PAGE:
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Timeless lines will get you there. I love this side table for three reasons. It has a glass top, it has unique double-legs, and it’s hardware is original. I’m not a huge fan of the white, so I would style it one of two ways. 1. I’d spray paint the entire thing (minus the glass) or 2., if it can be disassembled, I’d only spray paint the white pieces and polish the existing metal. Compare to the West Elm find on the right.

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This is a great example of Rule #2: See past the ugly. My junior year of college, I moved into this amazing industrial apartment: high ceilings, brick walls, exposed beams and pipes. I wish I had a faux fireplace to display in there. I love this Pinterest find in hot pink and this classic black fireplace from Lonny Magazine.  Add candles or a fireplace screen to polish off the opening.blanc.thrift.lamp

I walked by this lamp three times before taking the time to check it out. It was having severe She’s All That syndrome with no Freddy Prince Junior to save it. Once I took off the oversize lampshade, I truly loved the piece. Not only is it real marble, but it’s vintage and has two bulb sources. I would pair this lamp with shorter, rectangular shade like my retail find from Society Social.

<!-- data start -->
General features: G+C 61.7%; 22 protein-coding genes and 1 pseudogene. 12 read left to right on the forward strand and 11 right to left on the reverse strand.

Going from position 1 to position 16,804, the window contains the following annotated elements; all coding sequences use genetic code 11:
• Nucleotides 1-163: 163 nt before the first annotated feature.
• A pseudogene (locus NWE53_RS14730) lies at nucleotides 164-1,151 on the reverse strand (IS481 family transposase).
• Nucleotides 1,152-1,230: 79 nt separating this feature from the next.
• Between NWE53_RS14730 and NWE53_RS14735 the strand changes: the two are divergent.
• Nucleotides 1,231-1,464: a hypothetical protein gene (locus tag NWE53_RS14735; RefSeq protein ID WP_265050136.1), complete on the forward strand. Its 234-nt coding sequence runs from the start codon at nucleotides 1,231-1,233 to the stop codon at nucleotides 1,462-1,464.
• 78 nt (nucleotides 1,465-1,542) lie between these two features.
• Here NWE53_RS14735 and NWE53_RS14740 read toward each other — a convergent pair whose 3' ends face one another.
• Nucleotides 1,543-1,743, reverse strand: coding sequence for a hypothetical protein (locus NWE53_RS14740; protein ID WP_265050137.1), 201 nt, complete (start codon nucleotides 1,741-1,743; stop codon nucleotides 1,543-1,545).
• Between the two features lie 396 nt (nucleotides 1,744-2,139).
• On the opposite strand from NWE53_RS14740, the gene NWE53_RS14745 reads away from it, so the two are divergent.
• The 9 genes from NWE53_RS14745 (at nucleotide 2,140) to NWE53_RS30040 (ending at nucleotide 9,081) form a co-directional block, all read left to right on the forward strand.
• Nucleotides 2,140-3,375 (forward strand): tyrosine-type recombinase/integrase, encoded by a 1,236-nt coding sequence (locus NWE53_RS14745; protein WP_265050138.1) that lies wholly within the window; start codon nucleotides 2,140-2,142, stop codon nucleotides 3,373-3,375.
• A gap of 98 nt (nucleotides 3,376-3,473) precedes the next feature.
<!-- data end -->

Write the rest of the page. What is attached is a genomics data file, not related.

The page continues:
blanc.thrift.nightstandThese classic side tables were a dime a dozen at the thrift store. All they need is a little paint and perhaps some killer Anthropologie knobs. Since both of these side tables offer storage, I love using them as a night stand or a mini-bar! Compare them to these (kind of plain Jane – am I allowed to say that?) $300 West Elm night stands.

blanc.thrift.fleurThese bookends are another example of Rule #3: Know classic patterns. Versions of this fleur de lys pattern have made their way from Europe into almost every American home – whether through crown molding or a damask wallpaper. I wouldn’t do a thing to this thrift store find. (Compare it to these Etsy bookends)

blanc.thrift.trunkThe Pinterest world has embedded into everyone’s brains: you need a trunk. Use it for at your bed’s end, as foyer bench, as a coffee table – the possibility are oh-so endless. Trunks are an old-time classic and can be found in almost any thrift store. Compare them to this Pottery Barn trunk I found online or this painted vintage trunk detailed with a patterned cushion.

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I love this piece of furniture. It’s a perfect example of Rule #4. Lane is a furniture brand that has been around… forever. Most of their original pieces are now found in thrift shops. They are great quality, but won’t be as overpriced as some of the more exclusive vintage brands. I would love to get my hands on this piece and turn it into a bar like Lonny Magazine did on the right! A touch of paint (maybe vertical ombre stripes, if you’re up to it) and some new hardware should do the trick!

blanc.thrift.secretaryI’m so glad this was on hold for an estate sale or I would have bought it. I love the look of this secretary. My desk needs (a large iMac, sketchbooks, and a large calendar of blog post ideas) are a little overloaded for this small secretary, so I’d use it one of two ways. Idea #1 would be a vanity. It could provide extra drawer storage in a bedroom, and could display make up brushes and jewelry quite nicely. Close the hinged desk when you have guests over to hide clutter. Idea #2 would be, you guessed it, a bar. Open the hinge while entertaining to display drink selections and to have a surface for cocktail mixing. Compare to this Pottery Barn find.